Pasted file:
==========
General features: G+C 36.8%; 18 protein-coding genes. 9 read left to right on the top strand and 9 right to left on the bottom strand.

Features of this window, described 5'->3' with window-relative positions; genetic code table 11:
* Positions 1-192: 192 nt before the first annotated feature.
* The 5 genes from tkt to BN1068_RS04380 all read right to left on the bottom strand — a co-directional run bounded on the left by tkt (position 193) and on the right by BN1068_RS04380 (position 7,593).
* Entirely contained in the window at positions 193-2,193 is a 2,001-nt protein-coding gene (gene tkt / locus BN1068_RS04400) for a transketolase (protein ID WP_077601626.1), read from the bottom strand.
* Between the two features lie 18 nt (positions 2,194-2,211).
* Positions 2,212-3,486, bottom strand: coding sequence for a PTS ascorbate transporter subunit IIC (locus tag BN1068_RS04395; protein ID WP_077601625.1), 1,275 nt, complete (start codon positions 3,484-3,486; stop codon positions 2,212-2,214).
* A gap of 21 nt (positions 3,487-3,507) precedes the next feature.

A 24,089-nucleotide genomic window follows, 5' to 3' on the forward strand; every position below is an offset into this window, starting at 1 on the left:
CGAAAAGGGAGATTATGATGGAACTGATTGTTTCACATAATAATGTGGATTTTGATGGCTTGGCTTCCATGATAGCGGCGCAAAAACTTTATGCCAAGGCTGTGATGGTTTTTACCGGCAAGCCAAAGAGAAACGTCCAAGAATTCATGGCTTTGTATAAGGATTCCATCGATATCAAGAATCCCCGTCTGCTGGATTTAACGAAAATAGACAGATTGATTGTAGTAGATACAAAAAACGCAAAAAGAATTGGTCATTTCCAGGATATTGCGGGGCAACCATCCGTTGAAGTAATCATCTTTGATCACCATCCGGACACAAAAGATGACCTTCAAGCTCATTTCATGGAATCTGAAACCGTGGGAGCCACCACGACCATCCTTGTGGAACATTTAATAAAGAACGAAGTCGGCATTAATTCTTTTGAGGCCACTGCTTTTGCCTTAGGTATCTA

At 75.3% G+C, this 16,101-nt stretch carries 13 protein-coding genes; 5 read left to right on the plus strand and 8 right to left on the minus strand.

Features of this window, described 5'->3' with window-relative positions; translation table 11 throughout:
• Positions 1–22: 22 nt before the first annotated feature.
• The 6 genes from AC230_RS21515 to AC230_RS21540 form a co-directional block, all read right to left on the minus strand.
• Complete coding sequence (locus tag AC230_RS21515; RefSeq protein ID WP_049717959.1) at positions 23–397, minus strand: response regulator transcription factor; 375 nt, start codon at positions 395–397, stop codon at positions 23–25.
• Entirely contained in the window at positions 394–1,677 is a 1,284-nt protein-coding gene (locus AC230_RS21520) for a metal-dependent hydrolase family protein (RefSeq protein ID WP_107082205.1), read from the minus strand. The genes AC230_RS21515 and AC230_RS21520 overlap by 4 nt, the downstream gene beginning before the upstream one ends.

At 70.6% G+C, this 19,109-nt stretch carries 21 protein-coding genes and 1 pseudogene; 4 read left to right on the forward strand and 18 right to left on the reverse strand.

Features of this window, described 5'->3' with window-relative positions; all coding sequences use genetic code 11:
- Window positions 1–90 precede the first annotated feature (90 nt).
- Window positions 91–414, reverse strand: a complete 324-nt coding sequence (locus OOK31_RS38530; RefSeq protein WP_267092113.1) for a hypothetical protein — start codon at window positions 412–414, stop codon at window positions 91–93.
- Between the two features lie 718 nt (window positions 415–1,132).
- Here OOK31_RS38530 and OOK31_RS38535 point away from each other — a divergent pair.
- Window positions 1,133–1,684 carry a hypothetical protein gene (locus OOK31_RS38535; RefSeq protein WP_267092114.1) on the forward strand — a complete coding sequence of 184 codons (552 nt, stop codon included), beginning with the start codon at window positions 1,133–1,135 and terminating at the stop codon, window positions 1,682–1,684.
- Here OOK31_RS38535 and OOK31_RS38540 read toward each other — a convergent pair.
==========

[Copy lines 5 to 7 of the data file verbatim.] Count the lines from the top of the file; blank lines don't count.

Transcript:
* Entirely contained in the window at positions 193-2,193 is a 2,001-nt protein-coding gene (gene tkt / locus BN1068_RS04400) for a transketolase (protein ID WP_077601626.1), read from the bottom strand.
* Between the two features lie 18 nt (positions 2,194-2,211).
* Positions 2,212-3,486, bottom strand: coding sequence for a PTS ascorbate transporter subunit IIC (locus tag BN1068_RS04395; protein ID WP_077601625.1), 1,275 nt, complete (start codon positions 3,484-3,486; stop codon positions 2,212-2,214).